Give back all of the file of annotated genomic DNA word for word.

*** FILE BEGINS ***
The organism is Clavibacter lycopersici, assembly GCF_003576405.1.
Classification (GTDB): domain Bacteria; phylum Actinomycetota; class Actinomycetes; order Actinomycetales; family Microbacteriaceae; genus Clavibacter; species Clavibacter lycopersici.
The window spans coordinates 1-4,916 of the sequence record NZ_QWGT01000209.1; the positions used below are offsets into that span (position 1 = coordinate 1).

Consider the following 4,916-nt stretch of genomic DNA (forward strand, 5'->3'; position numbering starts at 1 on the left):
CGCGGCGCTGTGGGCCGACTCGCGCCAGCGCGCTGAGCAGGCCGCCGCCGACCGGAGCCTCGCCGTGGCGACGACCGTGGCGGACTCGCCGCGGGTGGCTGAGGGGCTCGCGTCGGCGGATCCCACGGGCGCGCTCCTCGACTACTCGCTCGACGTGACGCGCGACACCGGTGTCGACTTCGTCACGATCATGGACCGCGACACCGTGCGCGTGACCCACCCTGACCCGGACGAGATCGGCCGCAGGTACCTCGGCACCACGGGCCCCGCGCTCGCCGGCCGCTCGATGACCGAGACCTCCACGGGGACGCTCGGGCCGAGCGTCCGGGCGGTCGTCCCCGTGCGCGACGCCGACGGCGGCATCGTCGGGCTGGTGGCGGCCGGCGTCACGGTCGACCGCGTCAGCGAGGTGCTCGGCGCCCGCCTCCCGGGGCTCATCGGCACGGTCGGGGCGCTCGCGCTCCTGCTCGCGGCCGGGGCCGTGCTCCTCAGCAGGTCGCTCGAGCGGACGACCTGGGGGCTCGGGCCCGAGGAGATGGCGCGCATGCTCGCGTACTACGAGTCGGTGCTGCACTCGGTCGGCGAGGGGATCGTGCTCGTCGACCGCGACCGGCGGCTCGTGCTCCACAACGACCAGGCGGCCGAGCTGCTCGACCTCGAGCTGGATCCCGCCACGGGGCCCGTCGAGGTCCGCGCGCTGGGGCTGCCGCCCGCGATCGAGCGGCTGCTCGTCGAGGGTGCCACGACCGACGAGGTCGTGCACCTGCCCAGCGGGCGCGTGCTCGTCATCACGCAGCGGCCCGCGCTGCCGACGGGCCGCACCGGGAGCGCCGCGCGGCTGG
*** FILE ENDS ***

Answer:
The organism is Clavibacter lycopersici, assembly GCF_003576405.1.
Classification (GTDB): domain Bacteria; phylum Actinomycetota; class Actinomycetes; order Actinomycetales; family Microbacteriaceae; genus Clavibacter; species Clavibacter lycopersici.
The window spans coordinates 1-4,916 of the sequence record NZ_QWGT01000209.1; the positions used below are offsets into that span (position 1 = coordinate 1).

Consider the following 4,916-nt stretch of genomic DNA (forward strand, 5'->3'; position numbering starts at 1 on the left):
CGCGGCGCTGTGGGCCGACTCGCGCCAGCGCGCTGAGCAGGCCGCCGCCGACCGGAGCCTCGCCGTGGCGACGACCGTGGCGGACTCGCCGCGGGTGGCTGAGGGGCTCGCGTCGGCGGATCCCACGGGCGCGCTCCTCGACTACTCGCTCGACGTGACGCGCGACACCGGTGTCGACTTCGTCACGATCATGGACCGCGACACCGTGCGCGTGACCCACCCTGACCCGGACGAGATCGGCCGCAGGTACCTCGGCACCACGGGCCCCGCGCTCGCCGGCCGCTCGATGACCGAGACCTCCACGGGGACGCTCGGGCCGAGCGTCCGGGCGGTCGTCCCCGTGCGCGACGCCGACGGCGGCATCGTCGGGCTGGTGGCGGCCGGCGTCACGGTCGACCGCGTCAGCGAGGTGCTCGGCGCCCGCCTCCCGGGGCTCATCGGCACGGTCGGGGCGCTCGCGCTCCTGCTCGCGGCCGGGGCCGTGCTCCTCAGCAGGTCGCTCGAGCGGACGACCTGGGGGCTCGGGCCCGAGGAGATGGCGCGCATGCTCGCGTACTACGAGTCGGTGCTGCACTCGGTCGGCGAGGGGATCGTGCTCGTCGACCGCGACCGGCGGCTCGTGCTCCACAACGACCAGGCGGCCGAGCTGCTCGACCTCGAGCTGGATCCCGCCACGGGGCCCGTCGAGGTCCGCGCGCTGGGGCTGCCGCCCGCGATCGAGCGGCTGCTCGTCGAGGGTGCCACGACCGACGAGGTCGTGCACCTGCCCAGCGGGCGCGTGCTCGTCATCACGCAGCGGCCCGCGCTGCCGACGGGCCGCACCGGGAGCGCCGCGCGGCTGG